Chlorine gas probably used in attack in Syria's Idlib: OPCW
The Organisation for the Prohibition of Chemical Weapons (OPCW) says poisonous chlorine gas was “likely used as a chemical weapon” in an attack earlier this year in Syria’s northwestern Idlib Province, the major stronghold of Takfiri militants active in the country.
In a statement released on Wednesday, the OPCW said its fact-finding mission had determined that “chlorine was released from cylinders by mechanical impact in the al-Talil neighborhood of Saraqib” city on February 4, 2018.
The Hague-based global arms watchdog also confirmed that environmental samples had “demonstrated the unusual presence of chlorine in the local environment.”
The OPCW, however, did not say which side to the Syria conflict had used the banned munitions in Saraqib.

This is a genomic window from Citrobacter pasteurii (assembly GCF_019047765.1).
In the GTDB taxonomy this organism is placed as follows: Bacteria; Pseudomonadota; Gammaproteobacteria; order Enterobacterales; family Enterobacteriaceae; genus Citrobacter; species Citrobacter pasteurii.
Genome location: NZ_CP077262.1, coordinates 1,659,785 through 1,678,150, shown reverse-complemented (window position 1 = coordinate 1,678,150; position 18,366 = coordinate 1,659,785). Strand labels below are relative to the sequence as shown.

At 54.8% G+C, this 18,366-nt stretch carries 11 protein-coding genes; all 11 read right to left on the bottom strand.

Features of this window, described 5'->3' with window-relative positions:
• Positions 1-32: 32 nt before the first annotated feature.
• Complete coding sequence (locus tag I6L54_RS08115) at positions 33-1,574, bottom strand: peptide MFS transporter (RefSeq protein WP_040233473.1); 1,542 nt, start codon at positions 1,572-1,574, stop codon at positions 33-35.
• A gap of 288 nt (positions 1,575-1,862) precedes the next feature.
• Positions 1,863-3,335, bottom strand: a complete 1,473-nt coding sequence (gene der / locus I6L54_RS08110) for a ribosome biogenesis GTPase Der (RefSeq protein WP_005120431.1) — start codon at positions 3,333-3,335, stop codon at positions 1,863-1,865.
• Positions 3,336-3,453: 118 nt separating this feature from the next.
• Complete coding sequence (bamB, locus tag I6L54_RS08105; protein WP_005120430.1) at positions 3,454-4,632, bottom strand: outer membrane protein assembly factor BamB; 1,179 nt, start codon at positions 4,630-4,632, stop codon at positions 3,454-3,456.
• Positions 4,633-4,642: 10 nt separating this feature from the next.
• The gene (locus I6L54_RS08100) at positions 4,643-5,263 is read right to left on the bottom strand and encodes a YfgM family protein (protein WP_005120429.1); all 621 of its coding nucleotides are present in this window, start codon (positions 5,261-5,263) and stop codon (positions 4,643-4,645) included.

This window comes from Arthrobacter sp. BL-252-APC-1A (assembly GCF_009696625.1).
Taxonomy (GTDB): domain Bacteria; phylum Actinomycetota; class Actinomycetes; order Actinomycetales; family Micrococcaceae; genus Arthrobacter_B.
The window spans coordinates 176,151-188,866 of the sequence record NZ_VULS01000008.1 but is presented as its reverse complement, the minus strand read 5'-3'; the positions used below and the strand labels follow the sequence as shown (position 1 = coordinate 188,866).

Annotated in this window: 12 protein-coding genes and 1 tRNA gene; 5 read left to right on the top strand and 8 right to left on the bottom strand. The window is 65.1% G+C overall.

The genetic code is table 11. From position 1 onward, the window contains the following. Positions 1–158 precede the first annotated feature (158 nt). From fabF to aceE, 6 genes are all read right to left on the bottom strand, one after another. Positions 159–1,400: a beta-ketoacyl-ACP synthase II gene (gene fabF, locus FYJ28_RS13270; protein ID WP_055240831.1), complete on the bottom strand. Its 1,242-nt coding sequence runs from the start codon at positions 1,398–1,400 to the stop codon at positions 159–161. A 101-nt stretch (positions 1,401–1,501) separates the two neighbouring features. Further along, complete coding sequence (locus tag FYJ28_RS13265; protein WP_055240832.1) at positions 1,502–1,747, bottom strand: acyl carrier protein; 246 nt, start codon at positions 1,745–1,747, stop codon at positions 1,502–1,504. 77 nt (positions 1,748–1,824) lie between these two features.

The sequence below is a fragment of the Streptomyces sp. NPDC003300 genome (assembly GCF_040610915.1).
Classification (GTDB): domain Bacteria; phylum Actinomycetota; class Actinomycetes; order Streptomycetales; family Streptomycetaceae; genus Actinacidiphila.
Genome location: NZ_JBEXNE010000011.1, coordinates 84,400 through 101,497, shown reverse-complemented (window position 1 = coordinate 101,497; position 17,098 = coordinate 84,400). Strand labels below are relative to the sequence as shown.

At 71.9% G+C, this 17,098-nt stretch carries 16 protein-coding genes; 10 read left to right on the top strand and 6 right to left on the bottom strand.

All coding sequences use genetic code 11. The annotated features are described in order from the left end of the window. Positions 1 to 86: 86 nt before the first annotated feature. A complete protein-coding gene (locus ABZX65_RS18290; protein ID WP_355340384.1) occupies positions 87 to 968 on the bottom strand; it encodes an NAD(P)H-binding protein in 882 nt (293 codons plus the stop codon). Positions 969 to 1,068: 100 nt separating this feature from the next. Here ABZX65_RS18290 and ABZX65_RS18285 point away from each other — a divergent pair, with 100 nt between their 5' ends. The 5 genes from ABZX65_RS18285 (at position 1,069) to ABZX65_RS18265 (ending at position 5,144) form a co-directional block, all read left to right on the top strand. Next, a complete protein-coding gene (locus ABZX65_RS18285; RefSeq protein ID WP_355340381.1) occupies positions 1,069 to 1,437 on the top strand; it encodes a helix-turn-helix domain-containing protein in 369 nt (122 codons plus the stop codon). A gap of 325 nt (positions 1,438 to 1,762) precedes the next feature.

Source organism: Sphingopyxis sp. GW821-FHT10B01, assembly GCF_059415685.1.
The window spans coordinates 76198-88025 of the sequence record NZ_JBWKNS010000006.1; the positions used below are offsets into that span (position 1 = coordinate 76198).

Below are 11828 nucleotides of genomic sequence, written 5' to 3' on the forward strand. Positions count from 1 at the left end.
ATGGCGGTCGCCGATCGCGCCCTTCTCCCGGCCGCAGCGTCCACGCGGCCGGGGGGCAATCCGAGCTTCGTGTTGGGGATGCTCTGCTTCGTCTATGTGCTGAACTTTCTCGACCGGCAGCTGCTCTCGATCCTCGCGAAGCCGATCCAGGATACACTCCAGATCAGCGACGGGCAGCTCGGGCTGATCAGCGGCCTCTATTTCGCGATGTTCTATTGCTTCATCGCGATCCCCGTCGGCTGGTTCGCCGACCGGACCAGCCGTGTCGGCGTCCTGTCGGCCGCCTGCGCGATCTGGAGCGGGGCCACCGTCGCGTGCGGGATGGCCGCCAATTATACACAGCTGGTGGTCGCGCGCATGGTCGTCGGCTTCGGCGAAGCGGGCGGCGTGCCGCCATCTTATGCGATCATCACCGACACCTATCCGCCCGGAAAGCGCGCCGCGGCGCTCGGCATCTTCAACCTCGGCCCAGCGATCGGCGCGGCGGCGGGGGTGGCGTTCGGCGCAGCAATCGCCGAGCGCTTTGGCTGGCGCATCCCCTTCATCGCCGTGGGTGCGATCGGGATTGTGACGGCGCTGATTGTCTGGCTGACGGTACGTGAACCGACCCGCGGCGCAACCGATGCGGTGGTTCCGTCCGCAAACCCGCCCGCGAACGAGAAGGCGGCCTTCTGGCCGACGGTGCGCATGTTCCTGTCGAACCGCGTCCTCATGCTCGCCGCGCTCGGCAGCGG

At least eleven people were treated for breathing difficulties in the Syrian city on February 4, the so-called Syrian Observatory for Human Rights said at the time.
US State Department spokeswoman Heather Nauert blamed the incident on the Damascus government.
Syria’s Ambassador to the UN in Geneva Hussam Edin Aala rejected the accusation, saying, “Syria cannot possibly be using chemical weapons because it very simply has none in its possession.”
A separate OPCW fact-finding team is currently awaiting the results of a mission to the Damascus suburb town of Douma.
An alleged gas attack in Douma on April 7 was used as a pretext by the US, Britain and France to launch a coordinated missile attack against sites and research facilities near Damascus and Homs with the purported goal of paralyzing the Syrian government’s capability to produce chemicals.
Syria and Russia accused volunteer rescue workers of staging the Douma attack at the behest of the US and its allies.